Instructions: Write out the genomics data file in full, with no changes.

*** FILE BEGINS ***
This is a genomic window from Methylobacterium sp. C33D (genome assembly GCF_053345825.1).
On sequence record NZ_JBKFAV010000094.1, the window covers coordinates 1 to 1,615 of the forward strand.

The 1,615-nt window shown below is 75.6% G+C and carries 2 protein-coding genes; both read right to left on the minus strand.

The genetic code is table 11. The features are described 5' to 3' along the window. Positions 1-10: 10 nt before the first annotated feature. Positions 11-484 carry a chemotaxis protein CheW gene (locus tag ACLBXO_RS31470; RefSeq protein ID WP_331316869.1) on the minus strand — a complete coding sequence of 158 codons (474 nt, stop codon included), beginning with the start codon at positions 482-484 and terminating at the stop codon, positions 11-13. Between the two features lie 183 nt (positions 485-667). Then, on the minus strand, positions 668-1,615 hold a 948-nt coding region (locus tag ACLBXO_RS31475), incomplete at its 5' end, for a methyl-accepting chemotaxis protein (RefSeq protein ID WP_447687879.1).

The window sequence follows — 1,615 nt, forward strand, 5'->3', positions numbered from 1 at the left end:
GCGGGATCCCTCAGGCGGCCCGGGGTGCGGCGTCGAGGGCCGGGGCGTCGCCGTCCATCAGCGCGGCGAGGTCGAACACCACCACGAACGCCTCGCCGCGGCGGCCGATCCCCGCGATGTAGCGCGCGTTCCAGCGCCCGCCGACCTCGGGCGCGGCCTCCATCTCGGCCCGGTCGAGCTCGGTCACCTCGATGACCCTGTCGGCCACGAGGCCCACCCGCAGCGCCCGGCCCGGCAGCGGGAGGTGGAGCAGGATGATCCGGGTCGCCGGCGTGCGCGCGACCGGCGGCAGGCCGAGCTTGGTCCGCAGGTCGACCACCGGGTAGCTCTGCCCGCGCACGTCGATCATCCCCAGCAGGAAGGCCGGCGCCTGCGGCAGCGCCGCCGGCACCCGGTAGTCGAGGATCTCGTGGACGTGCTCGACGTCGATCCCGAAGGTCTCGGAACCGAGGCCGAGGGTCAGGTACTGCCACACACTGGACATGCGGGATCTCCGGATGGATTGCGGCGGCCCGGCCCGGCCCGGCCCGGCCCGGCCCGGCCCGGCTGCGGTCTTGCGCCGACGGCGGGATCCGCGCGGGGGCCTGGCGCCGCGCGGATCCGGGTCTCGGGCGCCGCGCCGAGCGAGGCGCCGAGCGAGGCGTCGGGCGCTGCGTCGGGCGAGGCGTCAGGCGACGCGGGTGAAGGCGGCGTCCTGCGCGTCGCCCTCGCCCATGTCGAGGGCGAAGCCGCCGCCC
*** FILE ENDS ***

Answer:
This is a genomic window from Methylobacterium sp. C33D (genome assembly GCF_053345825.1).
On sequence record NZ_JBKFAV010000094.1, the window covers coordinates 1 to 1,615 of the forward strand.

The 1,615-nt window shown below is 75.6% G+C and carries 2 protein-coding genes; both read right to left on the minus strand.

The genetic code is table 11. The features are described 5' to 3' along the window. Positions 1-10: 10 nt before the first annotated feature. Positions 11-484 carry a chemotaxis protein CheW gene (locus tag ACLBXO_RS31470; RefSeq protein ID WP_331316869.1) on the minus strand — a complete coding sequence of 158 codons (474 nt, stop codon included), beginning with the start codon at positions 482-484 and terminating at the stop codon, positions 11-13. Between the two features lie 183 nt (positions 485-667). Then, on the minus strand, positions 668-1,615 hold a 948-nt coding region (locus tag ACLBXO_RS31475), incomplete at its 5' end, for a methyl-accepting chemotaxis protein (RefSeq protein ID WP_447687879.1).

The window sequence follows — 1,615 nt, forward strand, 5'->3', positions numbered from 1 at the left end:
GCGGGATCCCTCAGGCGGCCCGGGGTGCGGCGTCGAGGGCCGGGGCGTCGCCGTCCATCAGCGCGGCGAGGTCGAACACCACCACGAACGCCTCGCCGCGGCGGCCGATCCCCGCGATGTAGCGCGCGTTCCAGCGCCCGCCGACCTCGGGCGCGGCCTCCATCTCGGCCCGGTCGAGCTCGGTCACCTCGATGACCCTGTCGGCCACGAGGCCCACCCGCAGCGCCCGGCCCGGCAGCGGGAGGTGGAGCAGGATGATCCGGGTCGCCGGCGTGCGCGCGACCGGCGGCAGGCCGAGCTTGGTCCGCAGGTCGACCACCGGGTAGCTCTGCCCGCGCACGTCGATCATCCCCAGCAGGAAGGCCGGCGCCTGCGGCAGCGCCGCCGGCACCCGGTAGTCGAGGATCTCGTGGACGTGCTCGACGTCGATCCCGAAGGTCTCGGAACCGAGGCCGAGGGTCAGGTACTGCCACACACTGGACATGCGGGATCTCCGGATGGATTGCGGCGGCCCGGCCCGGCCCGGCCCGGCCCGGCCCGGCCCGGCTGCGGTCTTGCGCCGACGGCGGGATCCGCGCGGGGGCCTGGCGCCGCGCGGATCCGGGTCTCGGGCGCCGCGCCGAGCGAGGCGCCGAGCGAGGCGTCGGGCGCTGCGTCGGGCGAGGCGTCAGGCGACGCGGGTGAAGGCGGCGTCCTGCGCGTCGCCCTCGCCCATGTCGAGGGCGAAGCCGCCGCCC